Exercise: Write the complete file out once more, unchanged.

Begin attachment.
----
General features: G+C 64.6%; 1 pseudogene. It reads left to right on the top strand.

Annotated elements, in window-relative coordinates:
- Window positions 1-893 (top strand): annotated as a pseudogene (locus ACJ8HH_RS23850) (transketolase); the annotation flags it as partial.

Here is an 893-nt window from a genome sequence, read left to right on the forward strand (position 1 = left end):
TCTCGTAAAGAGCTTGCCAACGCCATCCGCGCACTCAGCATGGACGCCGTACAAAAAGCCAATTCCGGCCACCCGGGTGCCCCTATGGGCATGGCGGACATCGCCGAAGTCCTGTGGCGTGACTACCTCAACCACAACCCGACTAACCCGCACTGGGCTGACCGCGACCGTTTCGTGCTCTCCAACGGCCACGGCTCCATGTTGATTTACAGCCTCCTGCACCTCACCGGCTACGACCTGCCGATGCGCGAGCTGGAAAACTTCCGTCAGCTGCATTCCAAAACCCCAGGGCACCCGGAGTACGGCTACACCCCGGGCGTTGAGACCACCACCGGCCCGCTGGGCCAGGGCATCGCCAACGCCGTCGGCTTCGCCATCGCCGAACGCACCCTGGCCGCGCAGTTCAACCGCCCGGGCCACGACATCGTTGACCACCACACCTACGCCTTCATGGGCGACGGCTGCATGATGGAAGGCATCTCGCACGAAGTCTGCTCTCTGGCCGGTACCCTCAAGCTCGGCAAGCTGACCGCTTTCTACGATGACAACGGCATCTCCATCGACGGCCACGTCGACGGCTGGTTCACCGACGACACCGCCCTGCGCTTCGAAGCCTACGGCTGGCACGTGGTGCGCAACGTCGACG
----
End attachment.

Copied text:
General features: G+C 64.6%; 1 pseudogene. It reads left to right on the top strand.

Annotated elements, in window-relative coordinates:
- Window positions 1-893 (top strand): annotated as a pseudogene (locus ACJ8HH_RS23850) (transketolase); the annotation flags it as partial.

Here is an 893-nt window from a genome sequence, read left to right on the forward strand (position 1 = left end):
TCTCGTAAAGAGCTTGCCAACGCCATCCGCGCACTCAGCATGGACGCCGTACAAAAAGCCAATTCCGGCCACCCGGGTGCCCCTATGGGCATGGCGGACATCGCCGAAGTCCTGTGGCGTGACTACCTCAACCACAACCCGACTAACCCGCACTGGGCTGACCGCGACCGTTTCGTGCTCTCCAACGGCCACGGCTCCATGTTGATTTACAGCCTCCTGCACCTCACCGGCTACGACCTGCCGATGCGCGAGCTGGAAAACTTCCGTCAGCTGCATTCCAAAACCCCAGGGCACCCGGAGTACGGCTACACCCCGGGCGTTGAGACCACCACCGGCCCGCTGGGCCAGGGCATCGCCAACGCCGTCGGCTTCGCCATCGCCGAACGCACCCTGGCCGCGCAGTTCAACCGCCCGGGCCACGACATCGTTGACCACCACACCTACGCCTTCATGGGCGACGGCTGCATGATGGAAGGCATCTCGCACGAAGTCTGCTCTCTGGCCGGTACCCTCAAGCTCGGCAAGCTGACCGCTTTCTACGATGACAACGGCATCTCCATCGACGGCCACGTCGACGGCTGGTTCACCGACGACACCGCCCTGCGCTTCGAAGCCTACGGCTGGCACGTGGTGCGCAACGTCGACG